A middlingly received yet critically well-regarded film, Wild at Heart is – for me, at least – one of David Lynch’s finest works of all time. The unashamedly stylish, ‘Rock and Roll’ film weds many a cultural nod to stellar performances from an exceptional cast to tell the story of Sailor Ripley (Nicolas Cage) and his love, Lula Fortune (Laura Dern) who is, in the oddball, surrealist fashion synonymous with the director, are pursued by hired goon’s set on their tale by the disapproving mother of Lula, a woman out to stop the inexplicable powers of the world’s strongest emotion.
Adapting Barry Gifford’s novel of the same name (with a few, slight changes), Wild at Heart is, in my opinion at least, the perfect starting point for anybody unfamiliar with the American director. Released a mere months after the iconic Twin Peaks hit TV screens, the film is the most measured and closest to ‘conventional’ that the prolific Lynch has ever crafted, and that honour will likely remain intact for the rest of his working career. No doubt a narrative influence on the likes of Scott Pilgrim vs The World the direction and performance conspire to make a thrilling and typically dark twist on the romance genre.
A ‘hang-out movie’ of sorts, the setup asks a lot of its two leads and to no shock at all given their lasting star powers, Cage and Dern deliver with ease. Self-describing his character as a “romantic Southern outlaw” the Elvis loving, snakeskin jacket toting Sailor has a strong case for being Cage’s career-best role. With a tendency to burst into song part of the character’s omnipresent charm, it’s hard to not be lured in by the loveable scamp who seeks nothing more than to nobly settle with his totally enamoured and smitten Lula. A turn that leans into Cage’s slightly unhinged qualities, his delivery is truly phenomenal almost using that ‘Deep South’ twang as a crutch, preventing a ‘dead behind the eyes’ performance and really adding to the enigmatic qualities of the man.
Opposite Cage is of course Laura Dern’s, Lula. Equal and equally exceptional in every right, Lula is arguably the most significant character among the whole cast. Recipient of by far the most depth, as well as effectively being the plot’s catalyst, Dern’s rage is jaw-dropping, from a reserved and seemingly submissive figure to pure hysteria in the switch of a scene, Lula might lack the enigma of her boyfriend, but the life bought to the character by the star and the contrast between her and her mother, Marietta (Diane Ladd) makes for a really arresting dynamic and intense game of cat and mouse as the young, runaway couple are pursued by the disapproving mother.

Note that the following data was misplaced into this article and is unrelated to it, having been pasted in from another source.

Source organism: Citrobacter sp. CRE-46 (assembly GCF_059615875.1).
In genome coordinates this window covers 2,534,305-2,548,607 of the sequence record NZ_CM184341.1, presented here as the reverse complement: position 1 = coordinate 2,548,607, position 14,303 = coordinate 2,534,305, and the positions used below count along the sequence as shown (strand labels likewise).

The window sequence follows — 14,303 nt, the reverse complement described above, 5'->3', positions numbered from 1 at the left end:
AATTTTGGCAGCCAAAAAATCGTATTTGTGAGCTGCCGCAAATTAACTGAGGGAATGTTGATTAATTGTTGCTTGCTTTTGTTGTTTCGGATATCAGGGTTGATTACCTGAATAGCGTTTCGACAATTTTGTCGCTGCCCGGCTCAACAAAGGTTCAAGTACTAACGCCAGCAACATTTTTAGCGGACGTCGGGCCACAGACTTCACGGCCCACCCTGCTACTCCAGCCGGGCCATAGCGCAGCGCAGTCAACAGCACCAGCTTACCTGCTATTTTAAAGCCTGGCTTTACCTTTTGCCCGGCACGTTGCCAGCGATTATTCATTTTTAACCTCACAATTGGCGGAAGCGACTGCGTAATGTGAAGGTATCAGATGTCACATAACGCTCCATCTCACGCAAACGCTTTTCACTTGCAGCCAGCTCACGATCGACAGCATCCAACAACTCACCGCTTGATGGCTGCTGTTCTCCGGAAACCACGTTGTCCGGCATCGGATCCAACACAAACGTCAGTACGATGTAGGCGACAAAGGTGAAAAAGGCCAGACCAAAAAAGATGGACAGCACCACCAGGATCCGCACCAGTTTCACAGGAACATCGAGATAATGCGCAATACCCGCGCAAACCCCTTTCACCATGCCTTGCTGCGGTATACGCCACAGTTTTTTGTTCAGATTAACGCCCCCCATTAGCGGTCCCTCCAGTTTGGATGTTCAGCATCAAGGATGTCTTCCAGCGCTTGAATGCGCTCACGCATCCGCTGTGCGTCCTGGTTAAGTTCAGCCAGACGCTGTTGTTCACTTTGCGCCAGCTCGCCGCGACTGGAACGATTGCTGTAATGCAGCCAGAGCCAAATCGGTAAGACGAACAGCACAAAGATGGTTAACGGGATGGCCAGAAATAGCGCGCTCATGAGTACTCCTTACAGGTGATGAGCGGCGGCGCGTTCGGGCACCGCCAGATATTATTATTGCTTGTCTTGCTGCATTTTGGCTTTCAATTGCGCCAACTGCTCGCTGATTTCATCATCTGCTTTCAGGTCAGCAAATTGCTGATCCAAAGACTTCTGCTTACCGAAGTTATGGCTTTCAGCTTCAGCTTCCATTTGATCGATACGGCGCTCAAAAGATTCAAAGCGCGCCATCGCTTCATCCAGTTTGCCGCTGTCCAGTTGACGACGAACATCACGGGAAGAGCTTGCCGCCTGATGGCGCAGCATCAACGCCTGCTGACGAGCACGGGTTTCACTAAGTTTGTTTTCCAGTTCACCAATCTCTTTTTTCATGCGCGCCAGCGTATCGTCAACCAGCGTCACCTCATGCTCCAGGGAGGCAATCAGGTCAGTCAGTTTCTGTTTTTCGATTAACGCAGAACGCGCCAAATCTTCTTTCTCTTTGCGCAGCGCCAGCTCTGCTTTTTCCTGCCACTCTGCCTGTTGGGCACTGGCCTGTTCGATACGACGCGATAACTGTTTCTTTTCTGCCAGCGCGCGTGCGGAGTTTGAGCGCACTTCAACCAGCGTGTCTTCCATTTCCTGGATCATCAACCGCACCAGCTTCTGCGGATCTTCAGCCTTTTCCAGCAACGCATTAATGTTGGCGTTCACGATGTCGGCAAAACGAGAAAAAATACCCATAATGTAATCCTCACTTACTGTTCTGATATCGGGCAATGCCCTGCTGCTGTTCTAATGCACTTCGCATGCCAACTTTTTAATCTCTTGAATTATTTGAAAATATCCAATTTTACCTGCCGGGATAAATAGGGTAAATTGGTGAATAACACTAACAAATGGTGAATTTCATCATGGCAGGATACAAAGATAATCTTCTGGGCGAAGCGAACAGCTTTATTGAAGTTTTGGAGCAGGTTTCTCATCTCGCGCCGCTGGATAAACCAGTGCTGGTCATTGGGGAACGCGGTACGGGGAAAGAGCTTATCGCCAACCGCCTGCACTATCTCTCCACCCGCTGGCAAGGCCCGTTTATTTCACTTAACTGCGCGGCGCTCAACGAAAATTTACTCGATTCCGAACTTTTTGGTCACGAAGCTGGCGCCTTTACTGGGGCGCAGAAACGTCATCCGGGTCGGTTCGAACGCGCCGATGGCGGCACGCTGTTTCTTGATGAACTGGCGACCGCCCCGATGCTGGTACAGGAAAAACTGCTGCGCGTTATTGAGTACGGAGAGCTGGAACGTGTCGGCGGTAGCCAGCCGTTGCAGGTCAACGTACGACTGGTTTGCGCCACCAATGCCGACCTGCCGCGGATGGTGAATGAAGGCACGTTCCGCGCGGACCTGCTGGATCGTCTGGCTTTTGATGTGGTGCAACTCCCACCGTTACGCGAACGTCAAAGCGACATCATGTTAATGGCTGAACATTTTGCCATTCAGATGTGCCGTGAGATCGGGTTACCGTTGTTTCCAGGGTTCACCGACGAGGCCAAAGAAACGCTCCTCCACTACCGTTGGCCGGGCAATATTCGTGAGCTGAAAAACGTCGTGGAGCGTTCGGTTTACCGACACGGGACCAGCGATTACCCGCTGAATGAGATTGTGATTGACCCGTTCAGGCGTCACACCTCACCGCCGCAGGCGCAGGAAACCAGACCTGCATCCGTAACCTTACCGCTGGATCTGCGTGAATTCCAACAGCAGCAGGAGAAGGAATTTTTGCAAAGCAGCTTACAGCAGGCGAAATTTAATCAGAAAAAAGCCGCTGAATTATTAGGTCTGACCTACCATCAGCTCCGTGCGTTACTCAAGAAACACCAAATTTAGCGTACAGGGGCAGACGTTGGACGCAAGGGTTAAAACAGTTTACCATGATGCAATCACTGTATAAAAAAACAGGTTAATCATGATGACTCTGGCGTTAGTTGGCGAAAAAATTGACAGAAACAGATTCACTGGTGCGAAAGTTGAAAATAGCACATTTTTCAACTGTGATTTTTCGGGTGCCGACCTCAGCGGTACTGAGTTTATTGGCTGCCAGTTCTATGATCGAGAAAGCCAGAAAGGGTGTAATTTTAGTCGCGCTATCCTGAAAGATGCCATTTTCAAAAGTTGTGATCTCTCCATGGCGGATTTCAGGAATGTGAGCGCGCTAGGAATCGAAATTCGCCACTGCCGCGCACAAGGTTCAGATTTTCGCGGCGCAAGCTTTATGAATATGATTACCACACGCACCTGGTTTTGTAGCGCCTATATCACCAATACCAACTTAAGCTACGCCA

Its support cast is just as memorable, something really endemic of Lynch’s filmography as he casts frequent collaborators amid stars both known and less so in the process of bringing together a perfect ensemble. Fronted by the aforementioned Diane Ladd and the ever-incredible Willem Dafoe, the term ‘Lynchian’ is more than applicable here – as this review’s title would suggest. As cast plays a large part in defining his works, the supporting lineup of oddballs and the outlandish goes a long way to fleshing out the world, bringing with it an air of grounding or believability… well, as much as a Lynch film can fit into it.
Stylistically, Wild at Heart remains on brand. Comparatively a ‘lesser offender’ the surrealism here is a little dialled down and more of an infrequent feature. When it does rear its head, oddly it doesn’t feel too out of place especially considering that it riffs on The Wizard of Oz a choice that certainly adds to its heightened, fantastical atmosphere on show throughout, across the board the film is beyond technically exceptional. The process of becoming a lot more well-versed in Lynch’s work has also seen a swell of additions to my playlist and it’s certainly not a coincidence! From a recurring hard rock/metal-ish sting to Elvis hits and the ridiculously catchy Wicked Game by Chris Isaak I’m not wholly convinced that his projects aren’t just a means for the director to flex his impeccable music taste and if I’m anything of measurement to go by then I’m sure you’ll be heading over to your music app of choice during and after watching to make some new additions.
Keeping it as spoiler-free as I possibly can, I’ll bow out on the final note of a recommendation – something for everyone, Lynch fans both old and new Wild at Heart is a two-plus hour, really engaging spin on a genre that is crying out for a little more ingenuity and life breathing into it, track it down.